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War with China ‘neither imminent nor inevitable’, says US – DW – 01-06-2024

US Defense Secretary Lloyd Austin said on Saturday that continued dialogue with China and its neighbors is necessary to prevent an escalation of current tensions in the Asia-Pacific region, while underscoring Washington’s regional security commitments.

Austin’s comments at the Shangri-La Dialogue security forum in Singapore come at a time when the US is deepening defense ties with several Asia-Pacific countries in light of China’s growing territorial assertion.

The conference comes a week after China carried out military exercises around the self-governing island of Taiwan, which Beijing claims as its own, as “punishment” for comments seen as advocating separatism in the inauguration speech of new Taiwanese President Lai. Ching-te.

China and the Philippines are at odds over the South China Sea

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What did Austin say?

“Every conversation will not be a happy conversation. But it is important that we continue to talk to each other,” Austin told the conference, adding that “a war or a fight with China, in my view, is not imminent or inevitable.”

However, Austin placed great emphasis on Washington’s commitment to security in the region, which was reflected in a growing number of defense partnerships.

He said there has been a “new convergence around almost all aspects of security” in the Asia-Pacific over the past three years.

“This new convergence will deliver a stronger, more resilient and more capable network of partnerships that will define a new era of security in the Indo-Pacific,” Austin told the forum.

“Let me be clear: The United States can only be safe if Asia is safe,” Austin said. “That is why the United States has long maintained our presence in this region.”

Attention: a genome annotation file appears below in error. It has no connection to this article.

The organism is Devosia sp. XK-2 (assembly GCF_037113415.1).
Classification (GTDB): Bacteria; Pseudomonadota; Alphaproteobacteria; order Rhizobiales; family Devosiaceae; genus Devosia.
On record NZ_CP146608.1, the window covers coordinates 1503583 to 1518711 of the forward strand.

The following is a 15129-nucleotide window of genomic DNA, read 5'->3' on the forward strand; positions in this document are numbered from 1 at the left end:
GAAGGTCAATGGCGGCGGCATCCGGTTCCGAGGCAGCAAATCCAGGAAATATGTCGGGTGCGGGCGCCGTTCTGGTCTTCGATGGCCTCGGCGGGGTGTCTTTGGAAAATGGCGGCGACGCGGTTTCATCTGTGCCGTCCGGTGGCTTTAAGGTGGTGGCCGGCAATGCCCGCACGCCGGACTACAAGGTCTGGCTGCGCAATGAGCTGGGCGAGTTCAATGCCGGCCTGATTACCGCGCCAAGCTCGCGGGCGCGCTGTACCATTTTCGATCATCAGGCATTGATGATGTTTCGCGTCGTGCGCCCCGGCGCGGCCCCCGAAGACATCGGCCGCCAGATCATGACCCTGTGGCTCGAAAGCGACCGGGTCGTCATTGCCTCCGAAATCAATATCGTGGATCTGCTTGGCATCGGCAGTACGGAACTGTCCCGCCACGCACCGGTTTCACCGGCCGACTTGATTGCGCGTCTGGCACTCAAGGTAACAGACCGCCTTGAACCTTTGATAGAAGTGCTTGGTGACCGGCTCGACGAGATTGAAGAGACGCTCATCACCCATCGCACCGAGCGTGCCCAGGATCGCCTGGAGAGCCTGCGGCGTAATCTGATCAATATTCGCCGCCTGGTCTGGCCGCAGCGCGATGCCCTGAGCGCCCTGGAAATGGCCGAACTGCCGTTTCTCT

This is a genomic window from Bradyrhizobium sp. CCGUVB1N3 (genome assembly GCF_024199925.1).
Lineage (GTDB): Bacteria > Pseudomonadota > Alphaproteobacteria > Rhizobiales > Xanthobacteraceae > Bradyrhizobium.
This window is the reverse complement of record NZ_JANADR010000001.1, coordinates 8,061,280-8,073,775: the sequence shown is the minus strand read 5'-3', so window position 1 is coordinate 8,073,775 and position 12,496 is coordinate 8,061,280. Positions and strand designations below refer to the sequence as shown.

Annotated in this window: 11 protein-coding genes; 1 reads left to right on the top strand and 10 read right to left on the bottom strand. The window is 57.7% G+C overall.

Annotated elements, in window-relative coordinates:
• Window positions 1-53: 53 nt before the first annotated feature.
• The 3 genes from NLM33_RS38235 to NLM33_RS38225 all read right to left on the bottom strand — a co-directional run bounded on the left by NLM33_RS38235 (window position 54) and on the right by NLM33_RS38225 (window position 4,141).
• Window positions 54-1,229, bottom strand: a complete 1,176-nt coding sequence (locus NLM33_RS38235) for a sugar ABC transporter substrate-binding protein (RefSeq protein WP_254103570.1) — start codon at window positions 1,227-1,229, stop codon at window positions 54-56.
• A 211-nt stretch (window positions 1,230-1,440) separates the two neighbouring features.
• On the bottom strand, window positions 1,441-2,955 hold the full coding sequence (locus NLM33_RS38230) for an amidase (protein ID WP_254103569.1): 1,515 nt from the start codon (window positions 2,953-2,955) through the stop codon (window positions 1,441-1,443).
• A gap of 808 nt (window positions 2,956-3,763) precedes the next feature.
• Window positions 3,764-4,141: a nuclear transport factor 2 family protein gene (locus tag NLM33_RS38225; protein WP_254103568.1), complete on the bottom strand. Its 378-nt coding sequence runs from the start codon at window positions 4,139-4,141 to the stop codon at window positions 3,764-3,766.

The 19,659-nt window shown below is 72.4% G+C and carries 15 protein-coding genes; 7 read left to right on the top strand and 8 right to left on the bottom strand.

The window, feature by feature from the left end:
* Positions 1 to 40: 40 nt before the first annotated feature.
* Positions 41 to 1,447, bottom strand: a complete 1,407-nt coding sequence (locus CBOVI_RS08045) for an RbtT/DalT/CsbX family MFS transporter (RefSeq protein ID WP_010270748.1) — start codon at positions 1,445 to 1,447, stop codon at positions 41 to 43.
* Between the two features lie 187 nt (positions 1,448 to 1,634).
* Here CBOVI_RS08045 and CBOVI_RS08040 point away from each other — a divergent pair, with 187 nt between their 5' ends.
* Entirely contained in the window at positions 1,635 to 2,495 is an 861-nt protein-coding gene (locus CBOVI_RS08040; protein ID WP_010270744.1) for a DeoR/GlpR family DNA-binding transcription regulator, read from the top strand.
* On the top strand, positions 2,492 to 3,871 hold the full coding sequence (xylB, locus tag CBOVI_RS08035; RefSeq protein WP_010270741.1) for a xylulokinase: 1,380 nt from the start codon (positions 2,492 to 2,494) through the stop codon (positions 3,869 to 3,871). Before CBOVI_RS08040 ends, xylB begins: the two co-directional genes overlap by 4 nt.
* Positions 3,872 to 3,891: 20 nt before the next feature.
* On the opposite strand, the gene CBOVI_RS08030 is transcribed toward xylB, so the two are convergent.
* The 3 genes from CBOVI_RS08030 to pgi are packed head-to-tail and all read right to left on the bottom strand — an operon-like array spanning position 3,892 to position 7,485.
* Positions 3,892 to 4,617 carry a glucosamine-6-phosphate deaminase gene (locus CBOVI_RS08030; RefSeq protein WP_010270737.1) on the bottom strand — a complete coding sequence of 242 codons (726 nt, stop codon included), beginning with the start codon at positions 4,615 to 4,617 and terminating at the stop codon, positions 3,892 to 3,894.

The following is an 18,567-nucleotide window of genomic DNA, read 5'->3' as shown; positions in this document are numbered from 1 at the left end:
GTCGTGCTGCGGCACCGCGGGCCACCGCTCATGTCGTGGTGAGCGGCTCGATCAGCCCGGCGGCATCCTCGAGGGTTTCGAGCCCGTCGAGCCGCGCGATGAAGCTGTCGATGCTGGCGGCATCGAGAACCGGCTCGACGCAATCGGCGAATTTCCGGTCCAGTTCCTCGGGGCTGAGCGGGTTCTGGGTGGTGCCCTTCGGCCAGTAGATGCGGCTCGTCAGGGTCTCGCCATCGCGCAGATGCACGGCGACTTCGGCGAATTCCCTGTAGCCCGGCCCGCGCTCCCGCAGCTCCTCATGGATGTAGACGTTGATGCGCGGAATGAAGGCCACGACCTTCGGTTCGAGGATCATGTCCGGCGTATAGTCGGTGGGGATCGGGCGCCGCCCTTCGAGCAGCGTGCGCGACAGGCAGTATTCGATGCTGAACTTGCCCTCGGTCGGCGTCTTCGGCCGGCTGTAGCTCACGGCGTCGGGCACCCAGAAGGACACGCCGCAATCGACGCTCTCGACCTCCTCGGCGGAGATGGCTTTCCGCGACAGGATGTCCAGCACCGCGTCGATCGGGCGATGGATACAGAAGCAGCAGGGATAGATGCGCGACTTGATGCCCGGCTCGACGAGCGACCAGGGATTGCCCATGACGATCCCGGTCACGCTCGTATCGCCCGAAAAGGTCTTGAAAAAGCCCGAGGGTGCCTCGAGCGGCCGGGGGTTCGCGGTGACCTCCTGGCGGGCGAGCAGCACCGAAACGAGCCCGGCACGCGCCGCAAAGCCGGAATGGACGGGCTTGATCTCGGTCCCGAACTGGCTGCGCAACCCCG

“We’re all in this and we’re not going anywhere,” Austin said.

He also offered reassurance to several countries in the region that fear the wars in Ukraine and Gaza could draw Washington’s attention.

“Despite these historic clashes in Europe and the Middle East, the Indo-Pacific has remained our primary theater of operations,” Austin said in his speech.

How has China responded?

In response to Austin’s comments, Chinese Lt. Gen. Jing Jianfeng accused the United States of trying to build “an Asia-Pacific version of NATO.”

He then called the US the “greatest challenge to regional peace and stability.”

Jing, deputy chief of the Joint Staff Department of China’s Central Military Commission, said the US Indo-Pacific strategy was intended “to create division, provoke confrontation and undermine stability.”

“It only serves the US’s selfish geopolitical interests and goes against the trend of history and regional countries’ shared aspirations for peace, development and win-win cooperation,” Jing said.

Amid US-China friction, Austin met with his Chinese counterpart Dong Jun on Friday for the first substantive face-to-face talks between the two countries’ defense chiefs in 18 months.

Austin and Dong met for talks on FridayImage: DoD/Chad J. McNeeley/Handout/REUTERS

Zelenskyy speech on the agenda

Defense officials also discussed security issues related to the wars in Ukraine and Gaza at the conference.

Ukrainian President Volodymyr Zelensky, who arrived in Singapore on Saturday, will address the meeting in person on Sunday, the final day of the three-day conference, organizers said.

Zelenskiy will try to drum up support for Kiev as Russia continues its massive, unprovoked invasion of its neighbor, with a new offensive in northeastern Ukraine leading to recent territorial gains.

His move comes after the US decided to lift some restrictions on the use of US-supplied weapons for attacks in Russia, with Germany following suit by allowing the use of its weapons in a number of cross-border attacks.

Zelenskyy has praised the decisions as a “step forward.”

tj/wd (Reuters, dpa, AFP)

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